Encourage the enhancement of the built environment to sustain and enrich the community’s unique small town character and sense of place. Promote high quality design which respects the natural setting, utilizes renewable energy, and considers changing climatic conditions while enhancing liveability and quality of life through sustainable building and development practices.
The City will:
- maintain an understanding of existing infrastructure capacity;
- encourage energy efficient community and building design;
- incorporate climate adaptation measures in infrastructure design;
- increase street trees for shading, stormwater interception, noise buffering, improved aesthetics and property values and manage forested areas to reduce wildfire and dangerous tree hazards;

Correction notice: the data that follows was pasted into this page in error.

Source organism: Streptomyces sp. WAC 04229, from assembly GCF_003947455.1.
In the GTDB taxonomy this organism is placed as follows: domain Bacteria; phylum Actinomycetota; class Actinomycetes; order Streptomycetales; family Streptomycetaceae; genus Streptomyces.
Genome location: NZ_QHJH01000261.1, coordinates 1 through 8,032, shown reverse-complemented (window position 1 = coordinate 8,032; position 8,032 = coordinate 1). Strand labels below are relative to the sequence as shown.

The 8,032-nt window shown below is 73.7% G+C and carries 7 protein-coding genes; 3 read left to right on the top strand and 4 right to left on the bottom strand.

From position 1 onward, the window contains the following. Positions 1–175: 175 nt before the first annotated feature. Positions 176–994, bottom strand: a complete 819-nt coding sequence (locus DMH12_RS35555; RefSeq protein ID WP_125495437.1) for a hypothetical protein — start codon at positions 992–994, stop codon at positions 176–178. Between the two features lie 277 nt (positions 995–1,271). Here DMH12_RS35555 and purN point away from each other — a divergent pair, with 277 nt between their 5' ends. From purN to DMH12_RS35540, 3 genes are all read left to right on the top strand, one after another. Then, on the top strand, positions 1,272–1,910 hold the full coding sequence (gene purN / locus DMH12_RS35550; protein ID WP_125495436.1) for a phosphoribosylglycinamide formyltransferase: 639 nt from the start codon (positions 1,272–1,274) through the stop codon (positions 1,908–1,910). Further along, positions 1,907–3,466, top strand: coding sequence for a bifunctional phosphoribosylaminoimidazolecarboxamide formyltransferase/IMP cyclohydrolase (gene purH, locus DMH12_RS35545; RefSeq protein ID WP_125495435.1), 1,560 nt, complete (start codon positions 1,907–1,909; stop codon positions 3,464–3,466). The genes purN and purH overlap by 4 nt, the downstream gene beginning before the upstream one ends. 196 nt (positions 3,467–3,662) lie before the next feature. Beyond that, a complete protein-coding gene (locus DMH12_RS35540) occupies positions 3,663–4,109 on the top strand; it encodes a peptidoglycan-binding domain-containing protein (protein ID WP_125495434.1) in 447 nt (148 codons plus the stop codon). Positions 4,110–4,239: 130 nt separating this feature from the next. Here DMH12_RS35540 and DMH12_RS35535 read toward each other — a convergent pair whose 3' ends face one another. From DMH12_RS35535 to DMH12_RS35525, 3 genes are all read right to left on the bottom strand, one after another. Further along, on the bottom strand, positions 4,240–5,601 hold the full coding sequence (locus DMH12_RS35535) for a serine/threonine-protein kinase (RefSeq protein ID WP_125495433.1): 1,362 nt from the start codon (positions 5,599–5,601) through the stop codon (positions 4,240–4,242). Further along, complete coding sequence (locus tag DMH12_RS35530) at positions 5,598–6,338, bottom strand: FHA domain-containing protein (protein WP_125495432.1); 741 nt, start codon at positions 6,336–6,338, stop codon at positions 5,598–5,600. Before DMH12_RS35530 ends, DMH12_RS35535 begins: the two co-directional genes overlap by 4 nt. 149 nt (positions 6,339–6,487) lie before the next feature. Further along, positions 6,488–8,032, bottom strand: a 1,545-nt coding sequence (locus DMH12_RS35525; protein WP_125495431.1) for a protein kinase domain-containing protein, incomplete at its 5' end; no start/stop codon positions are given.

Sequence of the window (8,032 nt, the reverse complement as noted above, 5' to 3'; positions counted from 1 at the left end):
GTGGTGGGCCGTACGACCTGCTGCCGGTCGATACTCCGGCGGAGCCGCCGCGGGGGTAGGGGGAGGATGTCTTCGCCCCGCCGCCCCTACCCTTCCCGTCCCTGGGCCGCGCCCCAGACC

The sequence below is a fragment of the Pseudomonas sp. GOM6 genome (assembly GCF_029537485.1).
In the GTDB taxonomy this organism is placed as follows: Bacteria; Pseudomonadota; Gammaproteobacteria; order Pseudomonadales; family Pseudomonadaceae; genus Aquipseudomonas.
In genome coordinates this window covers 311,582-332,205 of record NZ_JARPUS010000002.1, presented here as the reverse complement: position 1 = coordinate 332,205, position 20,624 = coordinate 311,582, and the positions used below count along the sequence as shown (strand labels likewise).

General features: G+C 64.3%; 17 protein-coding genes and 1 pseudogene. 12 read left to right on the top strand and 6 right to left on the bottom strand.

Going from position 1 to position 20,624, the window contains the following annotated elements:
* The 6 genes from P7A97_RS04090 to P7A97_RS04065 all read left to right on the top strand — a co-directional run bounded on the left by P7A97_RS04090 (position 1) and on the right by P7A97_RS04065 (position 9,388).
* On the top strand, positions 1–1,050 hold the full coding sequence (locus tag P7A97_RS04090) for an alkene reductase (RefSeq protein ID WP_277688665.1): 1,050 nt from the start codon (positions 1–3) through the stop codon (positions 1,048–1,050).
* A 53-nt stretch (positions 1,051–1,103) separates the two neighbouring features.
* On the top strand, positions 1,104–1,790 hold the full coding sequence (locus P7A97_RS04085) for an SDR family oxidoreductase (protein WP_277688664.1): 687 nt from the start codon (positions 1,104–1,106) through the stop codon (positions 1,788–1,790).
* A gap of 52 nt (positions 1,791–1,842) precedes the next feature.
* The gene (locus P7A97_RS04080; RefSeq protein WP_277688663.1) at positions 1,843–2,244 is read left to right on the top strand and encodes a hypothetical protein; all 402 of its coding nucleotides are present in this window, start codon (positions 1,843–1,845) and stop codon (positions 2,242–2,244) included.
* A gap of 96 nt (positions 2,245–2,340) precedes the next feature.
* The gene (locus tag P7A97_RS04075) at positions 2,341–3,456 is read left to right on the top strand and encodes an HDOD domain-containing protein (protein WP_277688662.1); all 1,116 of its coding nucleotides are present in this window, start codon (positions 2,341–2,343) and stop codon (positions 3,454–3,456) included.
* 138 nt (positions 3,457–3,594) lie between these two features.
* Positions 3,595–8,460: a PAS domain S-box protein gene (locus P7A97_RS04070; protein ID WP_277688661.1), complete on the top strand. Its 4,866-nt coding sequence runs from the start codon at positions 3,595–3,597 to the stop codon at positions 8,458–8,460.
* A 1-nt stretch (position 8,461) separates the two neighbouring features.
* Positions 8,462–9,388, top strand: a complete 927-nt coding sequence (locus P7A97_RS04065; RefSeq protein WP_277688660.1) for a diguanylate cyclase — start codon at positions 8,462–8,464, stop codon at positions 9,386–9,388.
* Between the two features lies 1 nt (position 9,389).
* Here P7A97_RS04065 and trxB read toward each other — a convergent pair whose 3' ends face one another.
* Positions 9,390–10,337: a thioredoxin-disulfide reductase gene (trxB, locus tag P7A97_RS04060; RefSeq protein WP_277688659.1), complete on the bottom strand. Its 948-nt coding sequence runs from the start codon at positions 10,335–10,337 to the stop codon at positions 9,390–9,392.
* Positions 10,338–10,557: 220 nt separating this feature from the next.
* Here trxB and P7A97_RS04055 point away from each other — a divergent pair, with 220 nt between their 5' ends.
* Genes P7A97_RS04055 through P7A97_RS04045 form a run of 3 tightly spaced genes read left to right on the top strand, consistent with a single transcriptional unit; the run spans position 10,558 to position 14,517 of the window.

- encourage greater waste diversion and recycling of materials in building design and construction;
- work toward enhancing the accessibilityRefers to the ability of people with disabilities or health and activity limitations to get around, experience and enjoy their community and lead active, healthy, fulfilling and engaged lives. This implies that mobility options, homes, buildings, public spaces, technology, programs, access to information, and support services are free of barriers, enabling all people to use them independently.of community spaces and infrastructure;
- ensure that core services and facilities within the community are connected by a safe and accessible network of sidewalks and pathways;
- encourage mixed uses and higher densities for new development within the downtown;